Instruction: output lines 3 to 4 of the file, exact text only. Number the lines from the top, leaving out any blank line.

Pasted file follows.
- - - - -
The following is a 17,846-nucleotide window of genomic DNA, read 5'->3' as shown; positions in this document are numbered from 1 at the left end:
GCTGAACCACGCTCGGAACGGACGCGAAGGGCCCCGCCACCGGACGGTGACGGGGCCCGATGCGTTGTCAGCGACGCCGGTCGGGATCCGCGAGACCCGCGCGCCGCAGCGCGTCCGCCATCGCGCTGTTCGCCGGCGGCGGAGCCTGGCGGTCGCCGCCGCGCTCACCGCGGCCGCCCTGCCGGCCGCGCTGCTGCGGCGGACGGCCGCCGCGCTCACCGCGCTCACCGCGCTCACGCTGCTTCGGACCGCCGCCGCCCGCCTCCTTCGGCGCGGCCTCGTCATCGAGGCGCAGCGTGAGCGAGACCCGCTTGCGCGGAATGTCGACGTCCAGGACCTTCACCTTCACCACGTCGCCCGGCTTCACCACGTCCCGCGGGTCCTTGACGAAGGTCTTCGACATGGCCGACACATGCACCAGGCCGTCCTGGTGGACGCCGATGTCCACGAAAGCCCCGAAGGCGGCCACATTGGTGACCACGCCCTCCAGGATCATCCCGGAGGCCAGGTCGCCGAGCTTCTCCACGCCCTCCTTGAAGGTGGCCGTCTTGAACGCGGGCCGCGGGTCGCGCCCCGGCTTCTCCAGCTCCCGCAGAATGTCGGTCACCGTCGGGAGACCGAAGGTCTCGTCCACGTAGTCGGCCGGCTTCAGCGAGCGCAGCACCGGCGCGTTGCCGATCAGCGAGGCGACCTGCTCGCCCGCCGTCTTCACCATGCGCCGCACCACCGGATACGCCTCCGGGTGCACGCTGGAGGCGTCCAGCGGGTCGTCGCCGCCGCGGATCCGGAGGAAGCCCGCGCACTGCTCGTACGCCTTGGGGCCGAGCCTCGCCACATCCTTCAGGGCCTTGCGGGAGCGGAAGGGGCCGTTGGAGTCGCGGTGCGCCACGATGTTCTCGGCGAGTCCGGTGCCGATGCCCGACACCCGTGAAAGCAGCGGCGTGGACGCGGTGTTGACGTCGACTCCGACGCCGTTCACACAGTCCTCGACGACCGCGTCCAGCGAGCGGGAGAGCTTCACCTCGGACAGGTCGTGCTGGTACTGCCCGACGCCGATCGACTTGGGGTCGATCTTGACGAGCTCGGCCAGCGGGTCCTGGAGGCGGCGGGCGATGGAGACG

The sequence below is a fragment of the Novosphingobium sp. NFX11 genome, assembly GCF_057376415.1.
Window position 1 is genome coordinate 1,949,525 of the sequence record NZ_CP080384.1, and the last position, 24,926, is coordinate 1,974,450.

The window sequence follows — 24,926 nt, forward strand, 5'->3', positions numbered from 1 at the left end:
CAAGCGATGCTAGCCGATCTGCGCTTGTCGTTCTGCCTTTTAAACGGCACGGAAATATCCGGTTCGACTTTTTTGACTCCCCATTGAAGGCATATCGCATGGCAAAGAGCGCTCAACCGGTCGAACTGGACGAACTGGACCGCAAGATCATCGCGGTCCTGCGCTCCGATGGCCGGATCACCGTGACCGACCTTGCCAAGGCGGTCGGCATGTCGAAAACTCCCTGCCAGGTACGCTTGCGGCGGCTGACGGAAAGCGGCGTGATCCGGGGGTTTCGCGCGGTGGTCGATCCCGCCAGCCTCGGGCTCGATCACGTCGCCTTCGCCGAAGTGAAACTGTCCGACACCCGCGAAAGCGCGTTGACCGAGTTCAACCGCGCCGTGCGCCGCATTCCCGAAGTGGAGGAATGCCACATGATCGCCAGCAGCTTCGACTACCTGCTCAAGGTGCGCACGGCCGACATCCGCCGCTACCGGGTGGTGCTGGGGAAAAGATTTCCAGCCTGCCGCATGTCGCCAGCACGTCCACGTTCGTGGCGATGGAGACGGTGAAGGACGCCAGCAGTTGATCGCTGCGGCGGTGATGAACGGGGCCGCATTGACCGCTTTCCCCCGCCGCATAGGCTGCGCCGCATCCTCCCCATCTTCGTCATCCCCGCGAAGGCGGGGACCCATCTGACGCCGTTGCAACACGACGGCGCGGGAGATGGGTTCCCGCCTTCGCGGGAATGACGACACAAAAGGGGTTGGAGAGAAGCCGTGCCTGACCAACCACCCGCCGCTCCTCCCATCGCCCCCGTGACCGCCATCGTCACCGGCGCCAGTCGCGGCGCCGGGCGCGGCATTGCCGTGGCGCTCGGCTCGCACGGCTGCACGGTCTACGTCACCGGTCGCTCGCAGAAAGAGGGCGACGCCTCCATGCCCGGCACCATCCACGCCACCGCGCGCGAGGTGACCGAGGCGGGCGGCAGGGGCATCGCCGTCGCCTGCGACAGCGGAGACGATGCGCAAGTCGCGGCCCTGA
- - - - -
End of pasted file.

The sequence below is a fragment of the Novosphingobium sp. NFX11 genome, assembly GCF_057376415.1.
Window position 1 is genome coordinate 1,949,525 of the sequence record NZ_CP080384.1, and the last position, 24,926, is coordinate 1,974,450.